5- Checking for shock. Shock means there is inadequate blood going to the tissues and organs. There a quite a few different symptoms to look for These include:
Sweaty but cool skin (clammy skin).
Paleness of skin. (In dark-skinned people, look for a grayish color of the skin.)
Restlessness or nervousness. (This is one I've seen nearly every time)
Confusion (does not seem aware of surroundings).
Faster than normal breathing rate. (Rapid, shallow breathing, especially)
Blotchy or bluish skin, especially around the mouth.
Nausea or vomiting.
6- Check for fractures. Spinal fractures are the most important to look for and there are a few things to look for. If the casualty is conscious, ask them if they are able to move. Try to determine any decreased sensation to extremities (paralyisis or numbness). Look for unusual body position, or odd angles of extremities. Open fractures are usually a bit easier to determine, since the bone is sticking through the skin (Did anyone else just cringe?) Things to look for when looking for closed fractues include:
One other thing to check is what's called capillary refill. To see how this works, press down on your fingernail for a second. When you let go, you'll notice the area under your fingernail is white and turns red again quickly. This is the blood being squeezed out of the capillaries there and filling back up when you let go. A broken bone will sometimes pinch a blood vessel, so when you do this to a casualty, it will take longer to refill.
7- Check for burns. These are easier to check for. There are a few levels and types of burns, but we'll only go over the three basic ones, 1st, 2nd, and 3rd degree burns.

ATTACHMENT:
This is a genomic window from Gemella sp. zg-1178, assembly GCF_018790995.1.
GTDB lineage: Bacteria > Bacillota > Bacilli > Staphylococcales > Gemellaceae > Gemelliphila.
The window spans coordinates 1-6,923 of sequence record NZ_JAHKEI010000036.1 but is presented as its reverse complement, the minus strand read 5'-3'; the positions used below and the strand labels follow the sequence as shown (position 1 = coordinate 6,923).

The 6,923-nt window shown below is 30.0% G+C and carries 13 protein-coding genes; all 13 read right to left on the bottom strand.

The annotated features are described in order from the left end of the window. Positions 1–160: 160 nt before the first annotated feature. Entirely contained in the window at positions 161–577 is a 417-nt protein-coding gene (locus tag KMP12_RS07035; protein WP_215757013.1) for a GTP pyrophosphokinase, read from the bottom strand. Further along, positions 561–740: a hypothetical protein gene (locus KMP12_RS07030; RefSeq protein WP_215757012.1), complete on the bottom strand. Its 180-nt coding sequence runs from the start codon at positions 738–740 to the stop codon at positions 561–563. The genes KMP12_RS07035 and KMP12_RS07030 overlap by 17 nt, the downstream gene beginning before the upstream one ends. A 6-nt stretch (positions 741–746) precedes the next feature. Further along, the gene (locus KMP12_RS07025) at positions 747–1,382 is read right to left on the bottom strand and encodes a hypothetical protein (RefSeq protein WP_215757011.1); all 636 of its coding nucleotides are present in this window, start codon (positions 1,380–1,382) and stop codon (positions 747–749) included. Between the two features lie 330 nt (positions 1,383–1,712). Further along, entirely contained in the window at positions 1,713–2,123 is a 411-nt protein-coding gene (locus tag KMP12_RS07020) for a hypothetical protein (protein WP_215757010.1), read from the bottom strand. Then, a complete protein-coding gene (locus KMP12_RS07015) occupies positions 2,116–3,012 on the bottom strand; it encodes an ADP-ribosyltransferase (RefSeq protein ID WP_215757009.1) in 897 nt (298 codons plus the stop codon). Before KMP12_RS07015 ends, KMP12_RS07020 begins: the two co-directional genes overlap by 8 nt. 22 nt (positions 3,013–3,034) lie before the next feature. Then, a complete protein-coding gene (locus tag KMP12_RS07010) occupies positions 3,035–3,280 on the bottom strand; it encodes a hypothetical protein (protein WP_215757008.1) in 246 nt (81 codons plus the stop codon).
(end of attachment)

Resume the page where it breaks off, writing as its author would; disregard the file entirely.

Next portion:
1st degree- Red, tender area. Everyone has had these.
2nd degree- Raised blisters, very painful, will almost always have first degree around the edges.
3rd degree- Blackened, charred skin, sometimes grayish in color if the casualty is dark skinned. If the casualty is consciaous, they may not have any pain there. This is because the nerves are burned and dead.
8- Check for head injuries. There are quite a few symptoms to look for here also:
Fluid from the ear(s), nose, mouth, or injury site. (Is fairly clear and has almost a sweet smell to it)
Sleepiness. (Do not let them go to sleep)
Loss of memory or consciousness.
Staggering in walking.
Nausea or vomiting.
Convulsions or twitches.
Bruising around the eyes and behind the ears.
Hah hah, and you people thought you were just drunk at the bars, huh?
"I have always been a soldier. I have known no other life. The calling of arms, I have followed from boyhood. I have never sought another." From The Virtues of War, by Steven Pressfield.